Editor's note: This story was updated Oct. 21, 2022 to include a statement from AAP President Moira A. Szilagyi, M.D., Ph.D., FAAP.
A new AAP-backed federal safety standard aiming to protect children and teens from serious injuries caused by high-powered magnets will go into effect Oct. 21.
The Consumer Product Safety Commission (CPSC) recently voted 5-1 in favor of the rule that says loose magnets in certain products must be too large to swallow or too weak to cause serious injuries if they can be swallowed.
“This rule would work to ensure that life-threatening magnets do not find their way into our homes and into the hands of children and teens who can swallow them unintentionally,” CPSC Chair Alexander Hoehn-Saric, J.D., said in a statement.
High-powered magnet sets typically include several hundred tiny balls or cubes. If a child swallows two or more magnets, they can attract each other within the body, causing serious damage to internal organs or death.
About 26,600 magnet ingestions were treated in emergency departments from 2010-’21, according to CPSC estimates. The CPSC finalized a rule in 2014 that effectively removed these magnets from the market and led to a reduction in ingestions. However, a 2016 court decision allowed them to return.
The commission said it believes the new mandatory standard, which goes into effect Oct. 21, addresses the court’s concerns. It applies to magnet products made for entertainment, jewelry, mental stimulation and stress relief, while excluding those for education, research and industrial use. It also doesn’t apply to toys for children under 14 years, which are regulated by the CPSC’s toy standard.
For more than a decade, the AAP has been warning families about the dangers of high-powered magnets and urging federal authorities to take action. In March, the AAP and North American Society for Pediatric Gastroenterology, Hepatology and Nutrition sent a letter to the CPSC in strong support of the proposed safety standard, saying it is “the most effective and powerful tool to prevent pediatric magnet ingestions.”
“Young children are inherently curious, built to explore their environments, and due to developmentally appropriate exploratory behaviors, ingestion will remain a risk even with improvements in packaging and labeling,” they wrote.
Hoehn-Saric applauded the advocacy efforts, saying, “Pediatricians and pediatric gastroenterologists who see first-hand the health impacts of these magnets have led the way in pushing for mandatory standards.”
Both medical groups hailed the passage of the CPSC standard in an Oct. 21 joint statement.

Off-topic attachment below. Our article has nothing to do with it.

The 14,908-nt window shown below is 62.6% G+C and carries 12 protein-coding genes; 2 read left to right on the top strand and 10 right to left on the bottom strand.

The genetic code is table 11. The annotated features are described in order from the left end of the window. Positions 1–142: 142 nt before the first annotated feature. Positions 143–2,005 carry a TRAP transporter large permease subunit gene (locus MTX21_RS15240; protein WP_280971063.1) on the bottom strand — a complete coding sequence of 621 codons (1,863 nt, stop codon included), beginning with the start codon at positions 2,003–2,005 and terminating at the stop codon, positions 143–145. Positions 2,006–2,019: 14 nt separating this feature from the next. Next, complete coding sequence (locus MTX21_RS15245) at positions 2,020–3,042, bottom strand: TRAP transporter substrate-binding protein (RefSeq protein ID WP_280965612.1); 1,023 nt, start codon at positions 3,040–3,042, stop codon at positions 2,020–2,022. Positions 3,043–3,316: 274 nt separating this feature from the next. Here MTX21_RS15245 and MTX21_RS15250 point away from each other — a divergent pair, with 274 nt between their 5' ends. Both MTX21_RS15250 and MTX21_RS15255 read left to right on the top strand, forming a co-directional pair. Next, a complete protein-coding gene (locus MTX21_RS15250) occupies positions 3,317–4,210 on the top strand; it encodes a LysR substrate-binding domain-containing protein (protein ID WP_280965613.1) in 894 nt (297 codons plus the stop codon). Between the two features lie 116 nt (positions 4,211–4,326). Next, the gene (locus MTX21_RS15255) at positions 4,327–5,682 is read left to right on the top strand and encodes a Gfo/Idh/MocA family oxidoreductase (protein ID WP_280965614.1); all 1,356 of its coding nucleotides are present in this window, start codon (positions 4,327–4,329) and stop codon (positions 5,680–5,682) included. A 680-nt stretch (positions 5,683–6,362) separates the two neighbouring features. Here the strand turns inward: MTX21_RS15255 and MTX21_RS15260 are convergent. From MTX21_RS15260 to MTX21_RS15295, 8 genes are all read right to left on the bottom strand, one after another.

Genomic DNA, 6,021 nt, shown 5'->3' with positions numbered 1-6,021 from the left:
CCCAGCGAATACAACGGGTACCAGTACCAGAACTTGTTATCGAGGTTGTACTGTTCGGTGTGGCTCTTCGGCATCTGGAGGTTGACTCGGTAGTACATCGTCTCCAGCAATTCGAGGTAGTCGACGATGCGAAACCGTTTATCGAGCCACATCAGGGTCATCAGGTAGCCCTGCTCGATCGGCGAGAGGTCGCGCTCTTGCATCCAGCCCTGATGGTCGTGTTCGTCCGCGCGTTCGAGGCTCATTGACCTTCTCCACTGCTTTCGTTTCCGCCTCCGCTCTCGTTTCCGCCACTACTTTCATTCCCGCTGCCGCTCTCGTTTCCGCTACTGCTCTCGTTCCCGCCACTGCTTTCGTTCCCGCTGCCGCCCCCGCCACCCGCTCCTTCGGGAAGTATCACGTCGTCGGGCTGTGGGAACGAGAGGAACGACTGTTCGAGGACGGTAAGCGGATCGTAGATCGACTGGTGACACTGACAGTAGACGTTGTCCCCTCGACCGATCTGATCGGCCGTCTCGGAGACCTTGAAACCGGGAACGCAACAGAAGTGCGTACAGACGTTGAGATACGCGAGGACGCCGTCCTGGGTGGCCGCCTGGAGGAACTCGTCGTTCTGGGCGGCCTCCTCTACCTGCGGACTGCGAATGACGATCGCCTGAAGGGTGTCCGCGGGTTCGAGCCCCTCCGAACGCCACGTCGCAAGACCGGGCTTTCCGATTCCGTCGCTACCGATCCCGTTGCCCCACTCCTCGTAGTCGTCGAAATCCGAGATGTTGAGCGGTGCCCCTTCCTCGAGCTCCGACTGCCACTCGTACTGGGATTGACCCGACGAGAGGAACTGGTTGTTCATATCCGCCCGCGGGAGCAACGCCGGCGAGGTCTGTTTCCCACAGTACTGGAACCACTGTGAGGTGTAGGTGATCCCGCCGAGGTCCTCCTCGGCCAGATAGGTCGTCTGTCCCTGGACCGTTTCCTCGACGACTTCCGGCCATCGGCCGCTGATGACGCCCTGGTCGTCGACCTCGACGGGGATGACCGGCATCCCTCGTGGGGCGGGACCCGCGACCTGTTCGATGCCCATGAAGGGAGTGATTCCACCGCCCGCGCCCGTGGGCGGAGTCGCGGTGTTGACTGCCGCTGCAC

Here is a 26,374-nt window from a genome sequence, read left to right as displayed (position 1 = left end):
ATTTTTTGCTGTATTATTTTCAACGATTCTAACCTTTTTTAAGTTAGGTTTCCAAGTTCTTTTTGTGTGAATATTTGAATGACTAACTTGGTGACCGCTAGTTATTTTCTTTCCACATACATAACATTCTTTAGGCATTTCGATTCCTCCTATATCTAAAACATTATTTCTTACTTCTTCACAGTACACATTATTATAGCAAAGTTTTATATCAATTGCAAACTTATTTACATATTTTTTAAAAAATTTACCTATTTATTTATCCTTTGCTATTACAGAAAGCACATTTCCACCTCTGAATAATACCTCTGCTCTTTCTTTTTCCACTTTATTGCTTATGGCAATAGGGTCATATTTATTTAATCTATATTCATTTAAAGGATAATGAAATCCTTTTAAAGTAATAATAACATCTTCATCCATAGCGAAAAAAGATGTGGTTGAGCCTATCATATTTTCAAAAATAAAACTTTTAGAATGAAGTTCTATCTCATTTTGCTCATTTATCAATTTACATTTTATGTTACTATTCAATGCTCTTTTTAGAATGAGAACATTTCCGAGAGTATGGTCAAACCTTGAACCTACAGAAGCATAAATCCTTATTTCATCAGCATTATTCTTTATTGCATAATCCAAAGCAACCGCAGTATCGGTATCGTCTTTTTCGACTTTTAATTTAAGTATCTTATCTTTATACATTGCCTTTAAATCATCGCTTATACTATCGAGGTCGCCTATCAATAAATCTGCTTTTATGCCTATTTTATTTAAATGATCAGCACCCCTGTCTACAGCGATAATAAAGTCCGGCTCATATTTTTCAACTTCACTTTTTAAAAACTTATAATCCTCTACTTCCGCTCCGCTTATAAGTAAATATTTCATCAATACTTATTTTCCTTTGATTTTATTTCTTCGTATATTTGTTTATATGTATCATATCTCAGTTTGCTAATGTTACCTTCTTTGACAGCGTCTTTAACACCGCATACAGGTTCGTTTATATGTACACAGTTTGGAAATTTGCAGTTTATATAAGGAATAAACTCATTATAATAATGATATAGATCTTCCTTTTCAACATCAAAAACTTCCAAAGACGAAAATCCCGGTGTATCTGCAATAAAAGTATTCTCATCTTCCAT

“Pediatricians have witnessed first-hand the tragic consequences caused by accidental ingestions of high-powered magnets in their own patients and have long been sounding the alarm for strong regulatory action,” said AAP President Moira A. Szilagyi, M.D., Ph.D., FAAP. “The new safety standard will go a long way toward ensuring these dangerous products do not find their way into children’s hands, preventing serious injuries and saving lives.”
Study explores impact of warning labels on magnet ingestion
A new study provides more evidence that warning labels alone are insufficient. The Injuries, Morbidity, and Parental Attitudes Concerning Tiny high-powered magnets (IMPACT) research collaborative interviewed 173 parents of children and teens who had been exposed to high-powered magnets through ingestion or insertion and one adult who was exposed.
The median age of patients was 7.5 years. About 39% of the youths accidentally swallowed magnets they were playing with. About 16% were young children demonstrating age-appropriate mouthing behaviors, and 14% were youths who put magnets in their mouth to simulate a piercing, according to “Warning Labels and High-Powered Magnet Exposures,” (Middelberg LK, et al. Pediatrics. Oct. 3, 2022).
Just over half of parents said they didn’t know if there was a warning label. Among the 24% who said a warning was present, only 46% read it.
About 58% of parents said they knew the magnets were dangerous, while 44% said they believed they were a children’s toy.
“Warning labels do not prevent many high-powered magnet exposures in children,” authors wrote. “Injuries due to high-powered magnets are likely to continue without federal effort to remove these products from the market.”
The AAP recommends families do not keep high-powered magnet sets in their home. Those who do have them should keep them in a locked container where children can’t get to them, and older children and teens should be advised on the risks of putting them in their mouths or noses. Parents who suspect their child has swallowed a magnet should seek immediate medical attention.